Posted by: Rich at July 21, 2015 8:43 PM
Comment #396736

Two bits of housekeeping:

My original link to the full text of the agreement is broken. Here is a new link. Once again, it is from the Russian Ministry of Foreign Affairs. I prefer primary sources over secondary ones and it is this document that the media is citing (none of the other participants of the deal have released any text):
http://en.mid.ru/ru/web/guest/foreign_policy/news/-/asset_publisher/cKNonkJE02Bw/content/id/1571070

Secondly, I have taken the time to track down Lewis’ claim regarding the snap-back provision. Here it is:

DISPUTE RESOLUTION MECHANISM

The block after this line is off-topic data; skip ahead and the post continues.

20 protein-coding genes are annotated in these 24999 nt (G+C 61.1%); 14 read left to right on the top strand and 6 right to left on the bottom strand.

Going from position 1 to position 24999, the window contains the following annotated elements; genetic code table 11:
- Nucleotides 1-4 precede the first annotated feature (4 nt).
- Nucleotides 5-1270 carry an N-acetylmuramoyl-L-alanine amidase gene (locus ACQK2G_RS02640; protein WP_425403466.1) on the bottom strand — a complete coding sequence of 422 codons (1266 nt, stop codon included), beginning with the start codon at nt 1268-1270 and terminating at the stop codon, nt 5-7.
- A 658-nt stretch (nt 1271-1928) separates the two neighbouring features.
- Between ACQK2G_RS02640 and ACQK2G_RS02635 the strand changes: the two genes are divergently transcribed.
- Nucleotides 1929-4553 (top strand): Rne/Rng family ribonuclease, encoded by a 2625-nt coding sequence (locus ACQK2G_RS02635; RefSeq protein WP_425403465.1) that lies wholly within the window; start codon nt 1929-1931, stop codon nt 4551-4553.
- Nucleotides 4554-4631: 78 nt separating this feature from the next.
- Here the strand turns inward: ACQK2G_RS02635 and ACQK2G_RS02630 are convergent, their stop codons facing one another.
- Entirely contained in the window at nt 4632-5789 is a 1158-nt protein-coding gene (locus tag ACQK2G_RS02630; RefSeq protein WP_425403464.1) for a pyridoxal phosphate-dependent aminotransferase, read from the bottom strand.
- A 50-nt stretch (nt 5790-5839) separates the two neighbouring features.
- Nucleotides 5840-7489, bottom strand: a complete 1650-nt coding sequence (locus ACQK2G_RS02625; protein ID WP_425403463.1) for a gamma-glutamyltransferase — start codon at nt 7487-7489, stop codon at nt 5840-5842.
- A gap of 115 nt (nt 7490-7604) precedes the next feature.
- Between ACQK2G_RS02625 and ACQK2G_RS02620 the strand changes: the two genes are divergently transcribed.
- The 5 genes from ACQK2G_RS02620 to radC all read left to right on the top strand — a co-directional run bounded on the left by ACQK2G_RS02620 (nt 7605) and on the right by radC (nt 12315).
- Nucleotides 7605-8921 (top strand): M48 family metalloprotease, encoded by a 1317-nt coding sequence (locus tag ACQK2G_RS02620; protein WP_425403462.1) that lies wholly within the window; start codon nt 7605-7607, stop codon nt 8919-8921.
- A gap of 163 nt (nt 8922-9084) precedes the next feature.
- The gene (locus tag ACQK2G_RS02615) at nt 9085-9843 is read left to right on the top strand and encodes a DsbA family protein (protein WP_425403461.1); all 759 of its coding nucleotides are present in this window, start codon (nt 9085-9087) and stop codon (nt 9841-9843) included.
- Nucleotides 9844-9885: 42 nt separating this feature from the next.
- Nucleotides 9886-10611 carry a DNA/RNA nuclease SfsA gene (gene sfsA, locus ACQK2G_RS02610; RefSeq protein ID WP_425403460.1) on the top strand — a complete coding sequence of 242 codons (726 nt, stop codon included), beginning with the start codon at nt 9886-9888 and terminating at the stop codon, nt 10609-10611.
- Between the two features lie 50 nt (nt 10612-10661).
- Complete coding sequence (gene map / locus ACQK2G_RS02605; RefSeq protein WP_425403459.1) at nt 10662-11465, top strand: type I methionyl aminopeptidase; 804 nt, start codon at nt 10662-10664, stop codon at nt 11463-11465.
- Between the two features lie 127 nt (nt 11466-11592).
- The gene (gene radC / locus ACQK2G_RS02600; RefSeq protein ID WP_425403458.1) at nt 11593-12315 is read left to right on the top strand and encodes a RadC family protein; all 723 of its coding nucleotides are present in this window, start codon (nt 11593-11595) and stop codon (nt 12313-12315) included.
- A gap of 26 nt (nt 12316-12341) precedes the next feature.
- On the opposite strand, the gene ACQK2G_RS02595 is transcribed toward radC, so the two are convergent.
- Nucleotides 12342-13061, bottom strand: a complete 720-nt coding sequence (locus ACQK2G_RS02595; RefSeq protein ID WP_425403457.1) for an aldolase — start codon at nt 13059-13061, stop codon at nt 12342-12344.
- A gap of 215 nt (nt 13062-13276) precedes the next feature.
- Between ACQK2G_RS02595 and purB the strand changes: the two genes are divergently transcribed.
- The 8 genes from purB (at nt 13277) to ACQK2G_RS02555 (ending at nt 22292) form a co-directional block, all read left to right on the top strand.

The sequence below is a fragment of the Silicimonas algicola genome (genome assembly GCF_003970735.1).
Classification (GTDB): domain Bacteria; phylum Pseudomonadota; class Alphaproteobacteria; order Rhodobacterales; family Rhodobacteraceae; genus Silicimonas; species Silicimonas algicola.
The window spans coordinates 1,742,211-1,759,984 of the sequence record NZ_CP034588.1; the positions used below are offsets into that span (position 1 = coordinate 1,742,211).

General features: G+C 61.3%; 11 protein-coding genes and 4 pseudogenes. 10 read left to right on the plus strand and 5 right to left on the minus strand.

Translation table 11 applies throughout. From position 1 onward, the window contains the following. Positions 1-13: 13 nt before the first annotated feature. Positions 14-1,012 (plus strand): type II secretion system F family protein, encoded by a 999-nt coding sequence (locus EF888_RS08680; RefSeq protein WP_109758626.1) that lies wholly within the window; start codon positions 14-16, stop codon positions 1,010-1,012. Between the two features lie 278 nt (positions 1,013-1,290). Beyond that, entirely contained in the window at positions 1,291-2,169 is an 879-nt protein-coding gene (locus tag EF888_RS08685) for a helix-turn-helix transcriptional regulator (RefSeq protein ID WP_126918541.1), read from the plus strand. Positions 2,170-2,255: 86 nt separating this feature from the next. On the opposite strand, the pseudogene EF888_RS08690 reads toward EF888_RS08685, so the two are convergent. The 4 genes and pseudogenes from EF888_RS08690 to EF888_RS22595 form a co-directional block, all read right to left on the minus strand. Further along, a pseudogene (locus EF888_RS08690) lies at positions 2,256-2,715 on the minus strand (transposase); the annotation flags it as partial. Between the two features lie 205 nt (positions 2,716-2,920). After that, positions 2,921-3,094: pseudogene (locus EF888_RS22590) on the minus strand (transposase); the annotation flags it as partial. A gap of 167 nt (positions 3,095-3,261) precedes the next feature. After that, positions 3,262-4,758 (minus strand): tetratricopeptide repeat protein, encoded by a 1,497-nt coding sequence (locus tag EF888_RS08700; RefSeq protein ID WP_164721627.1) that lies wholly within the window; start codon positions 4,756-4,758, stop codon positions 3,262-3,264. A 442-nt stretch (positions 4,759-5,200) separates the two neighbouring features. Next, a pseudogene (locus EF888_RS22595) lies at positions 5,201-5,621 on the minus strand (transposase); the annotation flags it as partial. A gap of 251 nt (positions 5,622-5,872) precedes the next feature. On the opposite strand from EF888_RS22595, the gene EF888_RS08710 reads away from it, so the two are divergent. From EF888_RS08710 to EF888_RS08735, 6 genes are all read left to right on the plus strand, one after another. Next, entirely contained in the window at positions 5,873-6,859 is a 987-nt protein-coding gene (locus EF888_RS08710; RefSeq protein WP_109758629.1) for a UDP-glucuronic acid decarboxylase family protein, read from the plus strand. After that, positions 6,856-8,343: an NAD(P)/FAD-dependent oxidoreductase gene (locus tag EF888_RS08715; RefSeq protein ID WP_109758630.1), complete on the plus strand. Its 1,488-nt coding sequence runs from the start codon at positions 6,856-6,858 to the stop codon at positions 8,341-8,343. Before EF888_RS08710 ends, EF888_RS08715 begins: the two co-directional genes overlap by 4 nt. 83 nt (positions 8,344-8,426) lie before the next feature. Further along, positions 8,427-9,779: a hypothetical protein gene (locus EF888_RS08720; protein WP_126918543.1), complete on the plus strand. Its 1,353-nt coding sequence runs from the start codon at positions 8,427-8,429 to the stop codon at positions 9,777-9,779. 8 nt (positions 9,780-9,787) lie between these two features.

If Iran believed that any or all of the E3/EU+3 were not meeting their commitments under this JCPOA, Iran could refer the issue to the Joint Commission for resolution; similarly, if any of the E3/EU+3 believed that Iran was not meeting its commitments under this JCPOA, any of the E3/EU+3 could do the same. The Joint Commission would have 15 days to resolve the issue, unless the time period was extended by consensus. After Joint Commission consideration, any participant could refer the issue to Ministers of Foreign Affairs, if it believed the compliance issue had not been resolved. Ministers would have 15 days to resolve the issue, unless the time period was extended by consensus. After Joint Commission consideration – in parallel with (or in lieu of) review at the Ministerial level - either the complaining participant or the participant whose performance is in question could request that the issue be considered by an Advisory Board, which would consist of three members (one each appointed by the participants in the dispute and a third independent member). The Advisory Board should provide a non-binding opinion on the compliance issue within 15 days. If, after this 30-day process the issue is not resolved, the Joint Commission would consider the opinion of the Advisory Board for no more than 5 days in order to resolve the issue. If the issue still has not been resolved to the satisfaction of the complaining participant, and if the complaining participant deems the issue to constitute significant non-performance, then that participant could treat the unresolved issue as grounds to cease performing its commitments under this JCPOA in whole or in part and/or notify the UN Security Council that it believes the issue constitutes significant non-performance.